- American Enterprise Institute, Resident Fellow
- Africa Fighting Malaria, Board Member; He was was AFM's Chairman of the Board from 2003 to 2006;
- Institute of Economic Affairs, Director of Environmental Unit, 1993-2000; fellow, 2000-
- European Science and Environment Forum (ESEF), Founder and Executive Director, 1995-2001
- Presenter of the BBC2 program Organic Food: The Modern Myth (2000)
- International Policy Network, Director, 2001-2003, Fellow 2003
- Sustainable Development Network, "Member"
- Competitive Enterprise Institute, Adjunct Fellow
- Committee For A Constructive Tomorrow, Advisory Board
- Warburg Securities and Charles Stanley & Co. (stockbrokers), Research Analyst, 1986-1989
A Philip Morris email from a file titled "Consultants" written by John Roberts (position unknown)and sent to Matthew Winokur and David W. Bushong, both of PM, about Roger Bate states, "I think Bate is a very valuable resource and have strongly recommended that he play some role at UN level. I recall that we paid him up to GBP 10,0000 per month ... There is one additional person I would recommend as deserving of consideration too and that is John Bowls. Where Bate's principal interest Is Malaria, Bowls's is mental health, I believe them to be complementary resources. Best wishes, John"
There has been some controversy surrounding a book Bate attempted to fund in the 1990s. In 1996, Roger Bate approached R.J. Reynolds Tobacco Company for a grant of £50,000 to fund a book on risk, containing a chapter on passive smoking  , but the grant request was denied and the money was never received. That same year he wrote the article "Is Nothing Worse Than Tobacco?," for the Wall Street Journal and in 1997, the ESEF published What Risk? Science, Politics and Public Health, edited by Roger Bate which included a chapter on passive smoking. The Tobacco Institute was involved with a chapter in the book.
In January 2001 the Earhart Foundation contributed $25,000 to the Competitive Enterprise Institute for "the period November 2000 through July 2001 to prepare a monograph When Politics Kills - The Political Economy of Malaria Control, Roger Bate, Research Principal". 
American Enterprise Institute
1150 Seventeenth Street, N.W.
Washington, DC 20036
E-mail: RBate At aei.org
Articles and Resources
Related SourceWatch Articles
- Roger Bate, Financial Times A Myth Stubbed Out April 20, 1998
- Roger Bate, "A New Kind of Health Club,” Wall Street Journal Europe, May 15, 2000
- Author unknown Media file explanned (sic) Undated. British American Tobacco Bates No. 770010321
- Keith Gretton Institute of Economic Affairs January 18, 1995. British American Tobacco Bates No. 503104585
- Roger Bate Letter from Roger Bate to Keith Gretton, November 2, 1995. British American Tobacco Bates No. 700370193
- Lisa MacLellan, Institute for Economic Affairs Letter from Lisa MacLellan to Sharon Boyse enclosing overview of current programme on recent article by Roger Bate, January 8, 1996. British American Tobacco Bates No. 503104845/4846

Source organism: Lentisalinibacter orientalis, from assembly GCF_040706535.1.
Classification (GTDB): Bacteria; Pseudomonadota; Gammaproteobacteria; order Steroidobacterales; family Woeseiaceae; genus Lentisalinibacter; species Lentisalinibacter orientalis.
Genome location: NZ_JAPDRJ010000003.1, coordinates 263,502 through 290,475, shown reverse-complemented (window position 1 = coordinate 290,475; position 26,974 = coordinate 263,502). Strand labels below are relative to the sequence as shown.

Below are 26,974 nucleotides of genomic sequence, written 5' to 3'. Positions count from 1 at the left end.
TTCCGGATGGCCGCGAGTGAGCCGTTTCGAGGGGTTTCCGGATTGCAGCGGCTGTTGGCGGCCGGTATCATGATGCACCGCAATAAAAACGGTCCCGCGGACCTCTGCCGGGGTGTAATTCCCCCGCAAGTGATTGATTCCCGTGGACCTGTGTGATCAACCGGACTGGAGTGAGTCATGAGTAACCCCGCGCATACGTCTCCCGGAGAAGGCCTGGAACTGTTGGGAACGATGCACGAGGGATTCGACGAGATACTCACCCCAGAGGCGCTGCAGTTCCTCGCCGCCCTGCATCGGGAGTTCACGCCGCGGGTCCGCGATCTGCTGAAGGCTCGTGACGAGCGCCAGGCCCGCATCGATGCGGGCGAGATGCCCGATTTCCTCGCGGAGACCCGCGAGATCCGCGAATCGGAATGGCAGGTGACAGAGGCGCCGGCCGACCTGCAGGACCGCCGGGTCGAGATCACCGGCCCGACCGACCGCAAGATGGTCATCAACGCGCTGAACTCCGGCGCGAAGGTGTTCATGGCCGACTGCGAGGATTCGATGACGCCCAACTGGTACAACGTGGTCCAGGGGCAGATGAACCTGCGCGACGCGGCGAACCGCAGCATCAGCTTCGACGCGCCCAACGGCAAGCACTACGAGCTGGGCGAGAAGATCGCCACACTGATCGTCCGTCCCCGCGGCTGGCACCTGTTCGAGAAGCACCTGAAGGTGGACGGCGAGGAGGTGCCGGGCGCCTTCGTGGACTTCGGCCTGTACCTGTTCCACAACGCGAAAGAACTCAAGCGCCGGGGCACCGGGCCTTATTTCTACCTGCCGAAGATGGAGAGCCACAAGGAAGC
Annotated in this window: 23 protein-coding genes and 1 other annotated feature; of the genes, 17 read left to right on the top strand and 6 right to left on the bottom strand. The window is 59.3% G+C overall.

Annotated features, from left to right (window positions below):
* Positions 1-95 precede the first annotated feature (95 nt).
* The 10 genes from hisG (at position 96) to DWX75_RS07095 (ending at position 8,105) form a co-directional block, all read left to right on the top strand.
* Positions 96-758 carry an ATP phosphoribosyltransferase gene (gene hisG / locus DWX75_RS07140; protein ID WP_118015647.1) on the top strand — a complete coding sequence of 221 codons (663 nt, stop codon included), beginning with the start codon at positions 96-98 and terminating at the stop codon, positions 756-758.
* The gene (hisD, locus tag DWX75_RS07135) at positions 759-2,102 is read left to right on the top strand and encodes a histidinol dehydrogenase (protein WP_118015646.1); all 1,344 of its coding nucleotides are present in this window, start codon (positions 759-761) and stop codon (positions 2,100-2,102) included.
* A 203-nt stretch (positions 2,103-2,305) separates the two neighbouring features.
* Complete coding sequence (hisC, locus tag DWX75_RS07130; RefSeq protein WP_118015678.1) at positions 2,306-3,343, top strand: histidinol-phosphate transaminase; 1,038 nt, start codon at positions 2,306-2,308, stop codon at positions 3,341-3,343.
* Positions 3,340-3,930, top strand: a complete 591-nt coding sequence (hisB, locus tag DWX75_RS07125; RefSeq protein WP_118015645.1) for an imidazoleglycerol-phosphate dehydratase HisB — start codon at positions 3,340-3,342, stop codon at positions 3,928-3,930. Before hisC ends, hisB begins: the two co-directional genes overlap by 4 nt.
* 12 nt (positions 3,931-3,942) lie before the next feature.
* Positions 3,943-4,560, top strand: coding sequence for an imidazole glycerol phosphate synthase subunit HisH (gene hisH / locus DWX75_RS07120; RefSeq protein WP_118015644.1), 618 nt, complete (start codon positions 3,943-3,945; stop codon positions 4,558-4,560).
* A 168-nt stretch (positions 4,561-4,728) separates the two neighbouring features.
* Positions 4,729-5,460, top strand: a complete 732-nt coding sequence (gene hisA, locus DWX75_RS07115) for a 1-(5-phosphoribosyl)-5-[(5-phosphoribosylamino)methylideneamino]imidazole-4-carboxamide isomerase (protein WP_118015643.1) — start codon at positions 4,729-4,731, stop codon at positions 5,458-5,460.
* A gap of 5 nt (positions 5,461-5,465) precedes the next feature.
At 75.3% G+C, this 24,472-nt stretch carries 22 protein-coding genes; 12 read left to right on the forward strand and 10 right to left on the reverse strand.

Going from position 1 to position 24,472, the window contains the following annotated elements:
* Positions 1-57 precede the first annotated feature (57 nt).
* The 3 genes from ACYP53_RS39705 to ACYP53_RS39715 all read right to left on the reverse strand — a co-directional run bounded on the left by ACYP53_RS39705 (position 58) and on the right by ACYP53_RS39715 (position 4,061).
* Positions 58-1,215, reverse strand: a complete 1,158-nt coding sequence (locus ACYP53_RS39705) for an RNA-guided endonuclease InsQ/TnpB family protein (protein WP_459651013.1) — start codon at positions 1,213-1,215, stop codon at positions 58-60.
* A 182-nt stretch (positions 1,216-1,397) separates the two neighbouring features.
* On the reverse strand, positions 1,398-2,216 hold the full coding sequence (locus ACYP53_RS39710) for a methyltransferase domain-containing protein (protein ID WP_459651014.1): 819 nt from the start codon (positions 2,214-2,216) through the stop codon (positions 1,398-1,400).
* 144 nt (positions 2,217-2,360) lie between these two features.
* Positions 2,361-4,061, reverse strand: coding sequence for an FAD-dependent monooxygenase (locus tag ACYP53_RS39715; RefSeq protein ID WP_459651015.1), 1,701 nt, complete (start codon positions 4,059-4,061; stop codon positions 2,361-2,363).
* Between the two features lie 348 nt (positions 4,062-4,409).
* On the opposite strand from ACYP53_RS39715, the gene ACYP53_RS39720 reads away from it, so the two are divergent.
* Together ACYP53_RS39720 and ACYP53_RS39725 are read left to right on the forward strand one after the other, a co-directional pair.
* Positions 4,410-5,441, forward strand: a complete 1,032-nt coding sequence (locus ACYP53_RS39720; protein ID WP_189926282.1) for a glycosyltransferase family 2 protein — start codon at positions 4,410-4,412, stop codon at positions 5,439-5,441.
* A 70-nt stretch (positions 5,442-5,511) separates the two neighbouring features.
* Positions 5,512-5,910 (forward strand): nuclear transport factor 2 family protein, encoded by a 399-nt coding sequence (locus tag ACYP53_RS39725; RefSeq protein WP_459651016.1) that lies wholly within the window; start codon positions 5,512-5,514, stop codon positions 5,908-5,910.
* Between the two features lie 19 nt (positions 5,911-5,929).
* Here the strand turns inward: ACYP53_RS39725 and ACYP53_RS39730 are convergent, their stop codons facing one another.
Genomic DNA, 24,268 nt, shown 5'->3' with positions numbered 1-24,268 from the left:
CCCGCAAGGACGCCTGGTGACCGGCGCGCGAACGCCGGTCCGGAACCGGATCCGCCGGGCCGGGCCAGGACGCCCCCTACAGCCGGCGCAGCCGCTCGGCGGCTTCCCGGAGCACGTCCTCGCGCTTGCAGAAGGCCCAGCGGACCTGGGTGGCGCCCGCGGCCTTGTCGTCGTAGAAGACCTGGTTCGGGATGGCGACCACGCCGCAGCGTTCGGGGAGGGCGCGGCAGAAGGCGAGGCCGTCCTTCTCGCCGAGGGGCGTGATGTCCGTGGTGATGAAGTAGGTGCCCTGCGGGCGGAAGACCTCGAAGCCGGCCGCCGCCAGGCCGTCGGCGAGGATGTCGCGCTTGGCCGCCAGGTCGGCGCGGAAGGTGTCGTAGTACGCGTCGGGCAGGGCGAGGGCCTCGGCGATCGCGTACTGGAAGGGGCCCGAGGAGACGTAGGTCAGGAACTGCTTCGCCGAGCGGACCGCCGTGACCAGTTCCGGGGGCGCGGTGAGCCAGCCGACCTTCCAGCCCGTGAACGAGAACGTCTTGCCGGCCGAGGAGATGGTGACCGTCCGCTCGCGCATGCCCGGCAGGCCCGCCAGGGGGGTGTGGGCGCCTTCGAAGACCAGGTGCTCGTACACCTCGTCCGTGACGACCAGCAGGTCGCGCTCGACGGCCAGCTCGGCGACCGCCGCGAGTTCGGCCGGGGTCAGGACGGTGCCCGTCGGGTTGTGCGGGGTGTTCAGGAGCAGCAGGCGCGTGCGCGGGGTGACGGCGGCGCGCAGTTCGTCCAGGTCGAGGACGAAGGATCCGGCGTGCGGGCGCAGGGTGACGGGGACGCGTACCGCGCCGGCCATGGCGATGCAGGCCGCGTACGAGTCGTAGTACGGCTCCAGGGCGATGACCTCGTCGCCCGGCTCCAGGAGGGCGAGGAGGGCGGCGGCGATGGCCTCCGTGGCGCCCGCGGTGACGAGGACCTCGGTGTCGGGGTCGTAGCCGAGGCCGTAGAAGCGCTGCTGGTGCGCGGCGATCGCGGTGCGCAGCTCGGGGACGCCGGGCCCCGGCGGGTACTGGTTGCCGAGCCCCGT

- Eliza Ong, Tobacco Industry Strategies to Undermine Tobacco Control Activities at the World Health Organization July 2000. Bates No. 770007956-770008214, at Page 221.
- Author unknown European Science and Environment forum Mission statement. Circa 1994. British American Tobacco Bates No. 800160658/0659
- Author unknown. Mission Statement Undated. 2 pp. British American Tobacco Bates No. 325124816-325124817
- RB (Presumed to stand for Roger Bate), ESEF Work for Coming Months Undated. 2 pp. British American Tobacco Bates No. 800160673/0674
- Author unknown. International Public Health Strategy September, 1989. Philip Morris Bates NO. 2065246729/6734
- Institute for Economic Affairs What Risk? - Science, Politics and Public Health Promotional flier. October 1997. 2 pp. British American Tobacco Bates No. 321335478/5479
- Simon Millson Action Points from the WHO International Convention Meeting on Thursday 14 January Undated. British American Tobacco Bates No. 321839838
- Roger Bate Political Economy Research Center Letter, September 4, 1998. Philip Morris Bates No. 2065246736/6737
- Africa Fighting Malaria, "Board & Staff: AFM Board Members", Africa Fighting Malaria website, accessed January 2009.
- Roberts J Bate Email. October 21, 1998. Bates No. 2065246717
- Environmental Risk Proposal. August 7, 1996. R.J. Reynolds Bates No. 515952606/2609
- A. Bryanbrown Dr. Gori Letter. September 15, 1998. Bates No.527890541
- Africa Fighting Malaria, "Form 990 2004", p.4.
- Africa Fighting Malaria, "Form 990 2005", p.5.
Articles By Bate
- Roger Bate, "Antimalarial Drug Quality in the Most Severely Malarious Parts of Africa - A Six Country Study," PLoS ONE, May 2008
- Roger Bate, "DDT Works," The Prospect May 16, 2008
- Roger Bate, "USAID’s Health Challenge: Improving US Foreign Assistance," Journal of the Royal Society of Medicine, January 1, 2007
- Roger Bate, "The World Bank: false financial and statistical accounts and medical malpractice in malaria treatment," The Lancet, July 15, 2006
- Roger Bate, "Is Nothing Worse Than Tobacco?," Wall Street Journal Europe, July 24, 1996
- Roger Bate, "Eco-imperialism: Green Power; Black Death", Tech Central Station, January 21, 2004.
- Roger Bate, "Moore Wisdom Needed", Tech Central Station, February 10, 2004 .
- Roger Bate, "WHO’s on Last?: A politicized and irrelevant global agency", National Review, April 19, 2004.
- Roger Bate, "The Wrong Message in a Bottle", New York Times, November 15, 2008.